Editorial, Opinion Piece Address Employer-Sponsored Health Coverage Law
An editorial and an opinion piece respond to the announcement Monday that Californians Against Government Run Healthcare, a coalition of business groups led by the California Chamber of Commerce, has collected more than 620,000 signatures to place a referendum on the March 2004 statewide ballot to repeal a law (SB 2) that would require some employers to provide health coverage to workers or pay into a state fund that would provide such coverage. Election officials must certify 373,816 signatures to qualify the repeal measure for inclusion on the ballot. SB 2, scheduled to take effect Jan. 1, 2006, mandates that employers with 200 or more employees provide health coverage to workers and their dependents by 2006 to avoid paying into the fund; businesses with 50 to 199 workers will have to offer health insurance only to employees by 2007; and employers with fewer than 20 workers will be exempt from the law. Those with 20 to 49 employees will be exempt from the law unless the state provides tax credits to offset the cost of health benefits. Employers who already offer health benefits that comply with the new law can continue offering those plans provided that the plans meet the law's minimum requirements. Former Gov. Gray Davis (D) signed the law in October (California Healthline, 12/2). Summaries of the editorial and opinion piece are provided below.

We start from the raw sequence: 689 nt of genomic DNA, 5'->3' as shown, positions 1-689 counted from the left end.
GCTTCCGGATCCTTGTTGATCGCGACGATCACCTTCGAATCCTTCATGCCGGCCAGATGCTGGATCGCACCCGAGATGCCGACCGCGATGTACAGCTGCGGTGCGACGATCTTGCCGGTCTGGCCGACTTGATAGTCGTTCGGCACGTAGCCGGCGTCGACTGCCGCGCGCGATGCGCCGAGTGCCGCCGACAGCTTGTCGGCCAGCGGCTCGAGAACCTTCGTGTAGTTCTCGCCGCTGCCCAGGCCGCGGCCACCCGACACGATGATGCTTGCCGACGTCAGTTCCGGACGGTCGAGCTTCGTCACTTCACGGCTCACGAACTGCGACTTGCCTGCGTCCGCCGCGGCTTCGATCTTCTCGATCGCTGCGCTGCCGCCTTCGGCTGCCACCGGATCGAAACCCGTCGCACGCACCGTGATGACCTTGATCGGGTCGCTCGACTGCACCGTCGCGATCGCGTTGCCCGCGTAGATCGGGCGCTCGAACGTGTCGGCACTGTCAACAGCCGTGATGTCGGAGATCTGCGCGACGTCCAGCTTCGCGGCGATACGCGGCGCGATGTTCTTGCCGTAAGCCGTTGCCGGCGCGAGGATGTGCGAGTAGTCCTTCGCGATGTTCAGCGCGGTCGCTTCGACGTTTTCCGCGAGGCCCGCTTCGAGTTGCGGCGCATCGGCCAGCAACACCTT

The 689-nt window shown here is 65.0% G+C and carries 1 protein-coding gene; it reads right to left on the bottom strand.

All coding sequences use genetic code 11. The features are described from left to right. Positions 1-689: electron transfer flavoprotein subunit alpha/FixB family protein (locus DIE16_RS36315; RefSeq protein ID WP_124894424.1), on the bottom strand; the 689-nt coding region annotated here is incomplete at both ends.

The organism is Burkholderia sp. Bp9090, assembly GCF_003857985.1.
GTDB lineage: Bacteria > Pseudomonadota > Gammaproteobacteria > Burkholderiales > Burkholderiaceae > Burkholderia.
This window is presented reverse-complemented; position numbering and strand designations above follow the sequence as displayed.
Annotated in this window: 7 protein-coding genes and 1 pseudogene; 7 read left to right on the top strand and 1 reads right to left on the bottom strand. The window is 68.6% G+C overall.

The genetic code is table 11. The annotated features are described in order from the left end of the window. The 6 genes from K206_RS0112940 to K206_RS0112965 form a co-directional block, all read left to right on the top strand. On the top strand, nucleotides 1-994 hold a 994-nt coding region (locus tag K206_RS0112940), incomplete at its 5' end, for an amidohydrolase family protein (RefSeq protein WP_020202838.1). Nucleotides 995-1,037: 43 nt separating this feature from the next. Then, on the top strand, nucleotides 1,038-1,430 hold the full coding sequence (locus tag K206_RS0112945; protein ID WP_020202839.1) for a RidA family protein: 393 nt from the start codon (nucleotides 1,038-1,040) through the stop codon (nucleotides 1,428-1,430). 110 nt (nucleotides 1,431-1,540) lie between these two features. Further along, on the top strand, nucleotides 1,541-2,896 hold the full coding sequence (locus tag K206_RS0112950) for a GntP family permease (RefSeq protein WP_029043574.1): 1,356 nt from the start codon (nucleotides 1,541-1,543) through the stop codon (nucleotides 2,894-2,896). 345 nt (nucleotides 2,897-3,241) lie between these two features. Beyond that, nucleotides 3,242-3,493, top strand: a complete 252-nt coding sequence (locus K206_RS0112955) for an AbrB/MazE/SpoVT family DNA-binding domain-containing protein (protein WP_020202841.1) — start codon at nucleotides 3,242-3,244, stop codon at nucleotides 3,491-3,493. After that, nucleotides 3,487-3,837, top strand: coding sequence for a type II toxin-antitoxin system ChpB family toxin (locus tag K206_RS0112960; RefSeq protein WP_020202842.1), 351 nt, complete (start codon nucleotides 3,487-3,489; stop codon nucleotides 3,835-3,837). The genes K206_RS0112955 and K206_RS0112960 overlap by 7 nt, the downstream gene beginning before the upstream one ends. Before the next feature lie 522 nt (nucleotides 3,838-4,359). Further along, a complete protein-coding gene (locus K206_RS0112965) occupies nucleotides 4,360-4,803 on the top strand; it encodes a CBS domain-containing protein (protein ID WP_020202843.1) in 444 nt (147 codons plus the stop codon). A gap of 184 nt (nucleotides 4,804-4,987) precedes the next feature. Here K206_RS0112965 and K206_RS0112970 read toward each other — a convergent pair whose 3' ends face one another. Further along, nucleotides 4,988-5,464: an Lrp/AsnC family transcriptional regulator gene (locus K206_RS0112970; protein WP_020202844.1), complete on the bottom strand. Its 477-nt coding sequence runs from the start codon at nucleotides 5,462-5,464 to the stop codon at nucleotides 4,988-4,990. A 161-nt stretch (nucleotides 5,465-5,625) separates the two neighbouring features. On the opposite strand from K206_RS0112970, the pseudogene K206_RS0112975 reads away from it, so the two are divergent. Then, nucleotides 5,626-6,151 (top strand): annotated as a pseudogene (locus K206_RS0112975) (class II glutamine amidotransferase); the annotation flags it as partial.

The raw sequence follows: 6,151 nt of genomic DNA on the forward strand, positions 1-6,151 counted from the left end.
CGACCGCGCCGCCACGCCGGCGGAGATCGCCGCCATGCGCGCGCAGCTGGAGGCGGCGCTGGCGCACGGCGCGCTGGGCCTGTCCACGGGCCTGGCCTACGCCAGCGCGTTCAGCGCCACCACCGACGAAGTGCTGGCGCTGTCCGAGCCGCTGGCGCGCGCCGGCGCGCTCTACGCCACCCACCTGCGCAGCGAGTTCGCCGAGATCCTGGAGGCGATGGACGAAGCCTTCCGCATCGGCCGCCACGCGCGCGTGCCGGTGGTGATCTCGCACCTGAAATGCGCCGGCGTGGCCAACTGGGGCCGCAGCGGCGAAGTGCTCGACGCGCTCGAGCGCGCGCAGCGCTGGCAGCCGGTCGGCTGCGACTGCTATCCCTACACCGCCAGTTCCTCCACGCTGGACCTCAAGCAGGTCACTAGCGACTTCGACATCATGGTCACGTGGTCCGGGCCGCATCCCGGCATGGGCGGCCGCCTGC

Los Angeles Times: Instead of "racing" to put a measure to rescind SB 2 on the March ballot, the California Chamber of Commerce "should have lobbied legislators for a few years' delay in its implementation," the editorial states, adding that a delay "would be a much easier and less divisive route than a costly initiative battle." According to the editorial, a delay in SB 2's implementation would allow the state to "deal with the glaring absence of price and utilization controls" in the law and give legislators time to consider "other substantive ideas" that would be more helpful than the "well-intentioned but sorely deficient" SB 2 (Los Angeles Times, 12/4).
- Timmy Herdt, Ventura County Star: A referendum on SB 2 has the "potential to overshadow" the Democratic presidential primary and other propositions on the March 2004 statewide ballot, in part because the Southern California grocery strike has "helped focus public attention on the issue of employer-provided health care as it has never been focused before," Herdt, chief of the Star's state bureau, writes in an opinion piece. The referendum on SB 2 could "turn out to be the political issue that electrifies the public's angst about health care" and prompt Democratic presidential candidates to make the referendum and related issues "a large part" of their campaign in the California, Herdt concludes (Herdt, Ventura County Star, 12/3).
Additional information on SB 2 is available online. This is part of the California Healthline Daily Edition, a summary of health policy coverage from major news organizations. Sign up for an email subscription.